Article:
* Note: The intermediate certificate that issued the host certificate may be used in place of the host certificate.

Follow these steps to import a self-signed certificate:

  1. Verify that the certificate is located in the Reflection server's ReflectionData/Certificates folder.
  2. Import the host certificate on the Administrative WebStation > Security Setup > Certificates tab.

In the Administer Terminal Emulator Applet Trusted Certificate List section, click "View or modify certificates trusted by the terminal emulator applet."

  1. Import the self-signed certificate here.

For a CA-signed certificate, review the "Trusted Root Certificate Authorities" section on Administrative WebStation > Security Setup > Certificates tab. In the Administer Terminal Emulator Applet Trusted Certificate List section, click "View or modify certificates trusted by the terminal emulator applet" to confirm that the CA is listed. If not, you can import the CA certificate to the list of trusted certificates.

Optional: Use Client Certificates

Client certificates are not required to establish SSL connections using Reflection for IBM; however, if client certificates are needed in your network environment, see Technical Note 1766. This document describes how to create and import a client certificate for use connecting to z/OS using SSL and Reflection for the Web.

Create a Terminal Session

The Reflection terminal sessions you deploy to end users are created using the Session Manager tool, one of several tools included in the Administrative WebStation.

Follow these steps to create secure SSL terminal sessions that you can deploy to end users.

  1. In the Administrative WebStation's left navigation bar, click Session Manager.
  2. To create a new terminal session, click Add.
  3. Under Session Type, Web Based, select IBM 3270.
  4. Enter a name in the Session Name field, and then click Continue.
  5. Configure Appearance, and Applet parameters (optional).
    • Appearance – Fill in the Windows title or retain the default. Choose to display the session in its own window or in an embedded window.
    • Applet parameters – Select or create custom applet parameters that modify the behavior of a terminal session.

Note: In versions earlier than 9.5, also configure End user menu level at this point. (End user menu level is used to determine which set of menus and commands are available to end users.) Beginning in version 9.5, use the User Interface Profiler (or Profiler), which is available from the Administration menu within the emulator, to configure menu levels.

  1. Click Launch.
  2. The next steps depend on your version:

Reflection for the Web 2014, 2011, or 2008:

    1. In the Connection Setup dialog box, enter the host name or IP address and the SSL service port number.

Important: Refer to the host using the same identification used in the certificate common name. If the certificate uses the fully qualified DNS host name, enter the fully qualified DNS host name here (for example, hostname.domain.com:<port #>). If the certificate uses the host's short name or IP address, use that identifier.

    1. Click SSL/TLS.
    2. Select the "TLS 1.0 and SSL 3.0" option (or if your host doesn't support TLS, the "SSL 3.0" option) from the SSL/TLS Security drop-down menu, and then click OK.

Reflection for the Web 8.0-9.x:

    1. In the Session Setup dialog box, enter the host name or IP address and the SSL service port number.

Important: Refer to the host using the same identification used in the certificate common name. If the certificate uses the fully qualified DNS host name, enter the fully qualified DNS host name here (for example, hostname.domain.com). If the certificate uses the host's short name or IP address, use that identifier.

    1. Click Security.
    2. Select the Use SSL/TLS Security check box, and then click OK.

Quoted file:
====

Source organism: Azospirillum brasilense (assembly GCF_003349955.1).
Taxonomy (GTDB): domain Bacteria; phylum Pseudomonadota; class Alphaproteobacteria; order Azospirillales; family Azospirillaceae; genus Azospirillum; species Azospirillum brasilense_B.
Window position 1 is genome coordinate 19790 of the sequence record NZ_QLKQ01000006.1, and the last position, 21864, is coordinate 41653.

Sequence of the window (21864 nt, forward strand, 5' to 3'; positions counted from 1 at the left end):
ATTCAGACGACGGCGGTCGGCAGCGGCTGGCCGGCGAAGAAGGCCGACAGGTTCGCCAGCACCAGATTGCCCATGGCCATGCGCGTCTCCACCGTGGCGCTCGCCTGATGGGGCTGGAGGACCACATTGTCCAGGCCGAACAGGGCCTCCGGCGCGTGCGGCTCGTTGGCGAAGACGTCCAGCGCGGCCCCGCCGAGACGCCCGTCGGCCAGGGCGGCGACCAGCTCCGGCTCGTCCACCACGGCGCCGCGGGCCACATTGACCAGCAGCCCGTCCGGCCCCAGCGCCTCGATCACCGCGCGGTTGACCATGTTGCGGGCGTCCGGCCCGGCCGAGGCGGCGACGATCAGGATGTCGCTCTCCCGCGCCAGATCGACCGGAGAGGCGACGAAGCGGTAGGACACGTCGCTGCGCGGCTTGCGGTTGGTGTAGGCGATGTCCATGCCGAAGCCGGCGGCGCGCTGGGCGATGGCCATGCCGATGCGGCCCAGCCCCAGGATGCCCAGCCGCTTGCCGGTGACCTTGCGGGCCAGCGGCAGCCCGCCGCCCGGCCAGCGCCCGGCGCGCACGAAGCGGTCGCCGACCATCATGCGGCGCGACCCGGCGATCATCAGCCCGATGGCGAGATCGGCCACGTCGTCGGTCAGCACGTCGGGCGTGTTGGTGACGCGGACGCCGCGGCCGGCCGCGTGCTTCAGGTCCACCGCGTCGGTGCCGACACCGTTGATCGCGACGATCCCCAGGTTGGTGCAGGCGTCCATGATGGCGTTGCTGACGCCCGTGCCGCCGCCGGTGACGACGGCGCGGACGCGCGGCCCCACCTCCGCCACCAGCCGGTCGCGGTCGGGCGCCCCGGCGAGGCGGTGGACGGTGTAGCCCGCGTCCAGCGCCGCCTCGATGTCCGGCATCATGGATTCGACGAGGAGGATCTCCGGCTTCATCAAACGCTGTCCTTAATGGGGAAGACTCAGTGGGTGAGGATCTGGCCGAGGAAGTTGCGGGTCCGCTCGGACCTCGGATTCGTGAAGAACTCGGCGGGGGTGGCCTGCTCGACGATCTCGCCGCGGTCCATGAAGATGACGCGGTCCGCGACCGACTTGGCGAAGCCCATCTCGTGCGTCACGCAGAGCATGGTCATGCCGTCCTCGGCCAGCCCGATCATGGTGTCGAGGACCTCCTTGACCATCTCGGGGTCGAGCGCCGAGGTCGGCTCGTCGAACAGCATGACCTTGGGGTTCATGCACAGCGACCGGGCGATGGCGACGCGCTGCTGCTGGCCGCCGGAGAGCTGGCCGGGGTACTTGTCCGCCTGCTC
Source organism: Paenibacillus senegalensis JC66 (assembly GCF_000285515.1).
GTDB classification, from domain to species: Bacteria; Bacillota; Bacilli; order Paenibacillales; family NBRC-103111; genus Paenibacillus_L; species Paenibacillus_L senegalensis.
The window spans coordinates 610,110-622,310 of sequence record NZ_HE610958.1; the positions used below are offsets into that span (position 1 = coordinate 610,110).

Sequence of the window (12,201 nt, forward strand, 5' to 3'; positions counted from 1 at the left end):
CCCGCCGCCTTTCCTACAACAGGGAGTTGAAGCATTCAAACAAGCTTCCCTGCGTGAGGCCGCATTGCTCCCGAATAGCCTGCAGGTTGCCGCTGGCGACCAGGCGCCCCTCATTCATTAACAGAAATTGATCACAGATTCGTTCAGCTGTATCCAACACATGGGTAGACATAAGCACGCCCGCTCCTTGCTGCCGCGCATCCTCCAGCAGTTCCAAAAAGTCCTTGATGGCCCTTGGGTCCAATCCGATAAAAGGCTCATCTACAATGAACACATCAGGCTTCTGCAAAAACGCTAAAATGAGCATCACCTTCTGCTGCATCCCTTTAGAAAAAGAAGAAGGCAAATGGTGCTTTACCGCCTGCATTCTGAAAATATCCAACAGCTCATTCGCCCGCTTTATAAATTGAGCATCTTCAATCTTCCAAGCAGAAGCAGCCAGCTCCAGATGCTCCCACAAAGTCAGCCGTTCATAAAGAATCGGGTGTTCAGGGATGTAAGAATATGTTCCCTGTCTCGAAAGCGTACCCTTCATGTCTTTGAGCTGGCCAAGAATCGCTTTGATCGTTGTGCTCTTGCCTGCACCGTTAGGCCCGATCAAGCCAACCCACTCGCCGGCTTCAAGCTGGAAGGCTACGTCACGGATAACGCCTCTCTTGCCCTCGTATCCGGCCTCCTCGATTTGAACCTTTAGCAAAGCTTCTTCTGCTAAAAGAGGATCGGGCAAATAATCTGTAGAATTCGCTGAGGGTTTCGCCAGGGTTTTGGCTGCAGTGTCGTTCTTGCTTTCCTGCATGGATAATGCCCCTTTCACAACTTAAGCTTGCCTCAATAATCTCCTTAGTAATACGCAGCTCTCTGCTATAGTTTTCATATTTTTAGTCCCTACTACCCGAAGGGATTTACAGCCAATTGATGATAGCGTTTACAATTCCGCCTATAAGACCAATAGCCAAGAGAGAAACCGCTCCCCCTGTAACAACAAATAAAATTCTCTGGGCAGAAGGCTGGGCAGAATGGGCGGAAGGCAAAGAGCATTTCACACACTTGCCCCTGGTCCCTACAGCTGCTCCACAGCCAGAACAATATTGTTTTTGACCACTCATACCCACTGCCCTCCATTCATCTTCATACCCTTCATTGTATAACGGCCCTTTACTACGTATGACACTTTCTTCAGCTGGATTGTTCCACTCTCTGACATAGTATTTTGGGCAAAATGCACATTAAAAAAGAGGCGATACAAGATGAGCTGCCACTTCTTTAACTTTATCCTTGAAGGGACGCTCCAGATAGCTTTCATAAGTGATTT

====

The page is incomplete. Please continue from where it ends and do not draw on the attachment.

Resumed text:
1. Click Connect. You should now see the host logon prompt.

If you see the host prompt, proceed to step 9.

If you receive the errors "Creation of Master Secret Failed" and "Connection to host failed," click OK. This error may indicate that your java clients do not have a high encryption security pack installed.

To bypass this problem, do one of the following:

    • install the java high encryption security pack on each client – or -
    • disable AES on your host – or -
    • disable AES in Reflection for the Web

Install the high encryption security pack: By default, the Sun Java Plug-in does not support 256-bit AES. To enable your workstations to support 256-bit AES connections, download and install the Java Cryptography Extension (JCE) Unlimited Strength Jurisdiction Policy Files (5.0) on each workstation that uses the Sun Java Plug-in and Reflection for the Web. JCE can be downloaded from http://www.oracle.com/technetwork/java/javase/downloads/index.html. For further details, see the JCE readme.txt file.

Disable AES on your host: Refer to your host documentation for information about disabling AES on your host.

Disable AES in Reflection for the Web or Reflection Security Gateway: To disable AES in Reflection for the Web or Reflection Security Gateway, follow these steps:

    1. In the session window, click File > Exit. When prompted to save your changes, click Save/Exit.
    2. In the Administrative WebStation, click Session Manager, and then click the session you just created (the session name is a hyperlink).
    3. Click Applet Parameters.
    4. In the Custom parameters section, enter these values:
      Field
      Value
      Parameter
      sslAES256
      Value
      False
    1. Click Add, click Continue, and then click Save Settings.
  1. In the terminal session, use Reflection's menu commands to select default settings for end users. Here are some examples:
    • Click Color on the Setup menu to customize the screen colors of your host application.
    • Click Set User Preference Rules on the Administration menu to determine which settings end users can change and save locally in a preference file.

When you are done configuring your session, click File > Exit. When prompted to change your changes, click Save/Exit.

Deploy the Terminal Session to Users or Groups

Follow the steps below to deploy the new terminal session to users or groups.

  1. In the Administrative WebStation's left navigation bar, click Access Mapper.
  2. Choose your new terminal session and enable the session for users. For more details, click Help.
  3. Click Save Settings.

Make a Connection

To view the new session, launch a browser, access the Reflection Links List, and select your new session.

Once you have successfully connected, a key icon is displayed in the OIA line indicating that your connection is secure.

Additional Information

Legacy KB ID

This document was originally published as Attachmate Technical Note 1760.

Feedback service temporarily unavailable. For content questions or problems, please contact Support.